No Joy in Motown

The outlook seemed so brilliant for our JV on that night,
The score stood five to zip with but one inning left to fight.
It was déjà vu for JV; he appeared the ace of old.
It was goose eggs for the Halos, so the ballpark’s scoreboard told.

Not a fan did move a muscle, or get up to take a leak;
That would surely jinx our JV, and conclude his lucky streak.
For they thought if he could just hang tough and get those three outs more,
He’d be up there with Koufax and those other guys of yore.

He’d been brilliant for eight innings, leaving critics in the dust;
Fans were waving flags and banners, shouting, “In JV we trust!”
The bottom of the order was due up for L.A. town,
First some guy named Iannetta, who’d been hitting like a clown.

As our JV made his way to work, to start the Angel frame,
He knew he’d been this route before, to toss a hitless game.
With ease about his manner, he looked so calm and cool,
And if any fan should leave his seat, we’d call that guy a tool.

With 60,000 eyes on him, he fluffed the rosin bag,
He warmed up some with James McCann; he rubbed his facial shag.
Then the umpire gave the signal, it was time to play more ball,
And the Angels, who’d looked lousy, saw the writing on the wall.

And now it felt like years ago, when young JV was king,
With MVP and Cy Young gifts, and other kinds of bling.
His fastball had looked good this night, and so had his control,
He’d chewed them up and spit them out. Yep, he was on a roll.

His mojo sure was back, that’s true; the Angels stood no chance.
That blazing high hard heat was there to make the hitters dance.
We watched in wonder, seeing things we hadn’t in so long,
While on the air, Ol’ Jim Price said, “The art of pitching’s strong.”

A third no-no would be a feat, would prove that he was back.
He’d show the world he still could pitch, he wasn’t just a hack.
And as he toed the rubber, and glared down upon the plate,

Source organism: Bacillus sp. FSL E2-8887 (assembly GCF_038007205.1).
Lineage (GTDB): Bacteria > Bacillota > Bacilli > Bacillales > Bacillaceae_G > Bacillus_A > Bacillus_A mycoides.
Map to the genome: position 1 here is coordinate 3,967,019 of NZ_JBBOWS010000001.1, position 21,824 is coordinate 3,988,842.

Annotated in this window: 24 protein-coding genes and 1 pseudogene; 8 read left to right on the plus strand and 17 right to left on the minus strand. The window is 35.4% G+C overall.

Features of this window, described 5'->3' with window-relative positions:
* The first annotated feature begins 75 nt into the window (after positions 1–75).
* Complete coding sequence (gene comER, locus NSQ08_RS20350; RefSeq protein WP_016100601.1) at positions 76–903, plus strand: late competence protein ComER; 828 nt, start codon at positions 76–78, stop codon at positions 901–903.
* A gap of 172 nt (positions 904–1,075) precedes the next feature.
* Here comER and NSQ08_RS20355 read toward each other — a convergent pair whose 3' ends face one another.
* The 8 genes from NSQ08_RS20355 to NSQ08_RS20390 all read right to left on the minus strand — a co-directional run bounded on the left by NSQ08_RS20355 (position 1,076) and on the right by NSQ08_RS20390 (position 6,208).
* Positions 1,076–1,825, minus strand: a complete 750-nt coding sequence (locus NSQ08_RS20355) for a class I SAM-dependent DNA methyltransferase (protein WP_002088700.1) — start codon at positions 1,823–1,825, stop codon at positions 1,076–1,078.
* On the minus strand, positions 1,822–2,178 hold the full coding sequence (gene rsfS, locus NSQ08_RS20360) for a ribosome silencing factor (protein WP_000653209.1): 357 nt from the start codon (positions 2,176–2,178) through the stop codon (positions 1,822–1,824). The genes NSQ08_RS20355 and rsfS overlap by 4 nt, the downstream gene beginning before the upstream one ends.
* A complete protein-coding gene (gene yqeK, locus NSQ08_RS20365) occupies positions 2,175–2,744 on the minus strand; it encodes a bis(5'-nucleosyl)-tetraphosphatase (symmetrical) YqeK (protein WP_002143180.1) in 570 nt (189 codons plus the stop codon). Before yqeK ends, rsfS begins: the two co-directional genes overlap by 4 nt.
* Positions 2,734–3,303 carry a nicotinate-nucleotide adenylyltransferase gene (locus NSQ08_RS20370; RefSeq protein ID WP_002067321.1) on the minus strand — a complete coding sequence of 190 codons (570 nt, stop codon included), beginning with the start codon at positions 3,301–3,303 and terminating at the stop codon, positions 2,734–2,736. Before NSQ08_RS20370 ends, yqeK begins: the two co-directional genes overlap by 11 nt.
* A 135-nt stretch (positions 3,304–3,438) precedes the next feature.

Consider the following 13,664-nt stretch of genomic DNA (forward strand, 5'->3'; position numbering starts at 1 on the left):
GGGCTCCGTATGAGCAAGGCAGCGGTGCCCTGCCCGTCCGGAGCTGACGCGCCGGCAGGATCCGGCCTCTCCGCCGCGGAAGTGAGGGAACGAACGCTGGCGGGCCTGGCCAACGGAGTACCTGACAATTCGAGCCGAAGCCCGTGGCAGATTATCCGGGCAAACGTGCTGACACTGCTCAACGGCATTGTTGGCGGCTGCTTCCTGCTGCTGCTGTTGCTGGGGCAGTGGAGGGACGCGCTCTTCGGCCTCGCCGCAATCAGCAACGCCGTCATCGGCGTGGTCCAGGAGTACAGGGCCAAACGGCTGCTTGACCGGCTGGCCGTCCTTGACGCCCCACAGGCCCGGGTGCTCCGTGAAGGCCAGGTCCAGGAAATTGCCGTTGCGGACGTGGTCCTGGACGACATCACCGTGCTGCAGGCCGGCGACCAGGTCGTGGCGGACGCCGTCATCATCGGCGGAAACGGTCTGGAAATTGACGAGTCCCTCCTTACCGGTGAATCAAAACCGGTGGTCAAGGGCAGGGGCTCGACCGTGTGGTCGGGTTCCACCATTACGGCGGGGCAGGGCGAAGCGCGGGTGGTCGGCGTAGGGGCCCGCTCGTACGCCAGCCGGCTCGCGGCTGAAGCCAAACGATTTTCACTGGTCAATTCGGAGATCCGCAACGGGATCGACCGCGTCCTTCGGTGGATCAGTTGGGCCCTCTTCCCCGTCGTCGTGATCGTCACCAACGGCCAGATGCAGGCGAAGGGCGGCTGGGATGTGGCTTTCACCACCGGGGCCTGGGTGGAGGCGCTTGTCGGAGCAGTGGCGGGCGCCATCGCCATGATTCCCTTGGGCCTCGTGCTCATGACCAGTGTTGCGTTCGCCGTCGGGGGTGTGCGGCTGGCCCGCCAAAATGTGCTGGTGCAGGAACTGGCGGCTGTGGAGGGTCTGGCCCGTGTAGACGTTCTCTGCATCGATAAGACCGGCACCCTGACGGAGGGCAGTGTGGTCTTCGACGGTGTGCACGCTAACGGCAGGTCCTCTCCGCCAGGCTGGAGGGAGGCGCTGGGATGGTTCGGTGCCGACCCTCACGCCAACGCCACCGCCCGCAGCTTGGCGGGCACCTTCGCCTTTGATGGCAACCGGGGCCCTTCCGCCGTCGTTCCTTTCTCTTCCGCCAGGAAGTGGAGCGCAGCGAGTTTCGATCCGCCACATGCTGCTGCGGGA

We all were saying to ourselves, “Poo-ah, the man looks great!”

To Iannetta he threw two; to both the ump yelled, “Ball!”
The fans commenced to groaning, not liking either call.
There followed then a fastball; Iannetta fouled it true.
The next pitch was a slider, and this time he swung right through.

And so it now stood 2 and 2, a pitcher’s count, for sure.
McCann called for a heater, the one that seemed a blur.
The great JV wound up and threw; the batter gripped his stick.
“He’s hitting just .184; this should be over quick.”

A gimpy swing, not worth a brag, did Iannetta do,
But somehow ball did meet the bat, and down the line it flew.
The crowd leaped up, and time stood still, the ball hung in the air,
We willed it foul, “Just don’t land fair!” We knew it wouldn’t dare.

Oh, somewhere in the sporting world, some fans are smiling bright;
Some folks are reading box scores with a look of pure delight.
But not so here in Motown. It’s a feeling of disgust.
Goodbye to J.V.’s no-no; that darn baseball hit the dust.

But all end’s well, we won the game, and that’s what really counts.
Our J.V.’s back, amongst a team that wins in small amounts.
He gave us all a thrill that night, to which there’s no debate.
There’s only one thing left to say, that’s “Go ahead, kiss him, Kate!”

Scott Ferkovich edited Tigers by the Tale: Great Games at Michigan & Trumbull, published by the Society for American Baseball Research. He is the author of Motor City Champs: Mickey Cochrane and the 1934-35 Detroit Tigers, coming in 2017 from McFarland. Follow him on Twitter @Scott_Ferkovich.
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8 years ago

(standing ovation)

Jim S.
8 years ago


8 years ago

As a poet and prose writer I’m always on the lookout for what i consider lazy rhymes.

Nice job there buddy.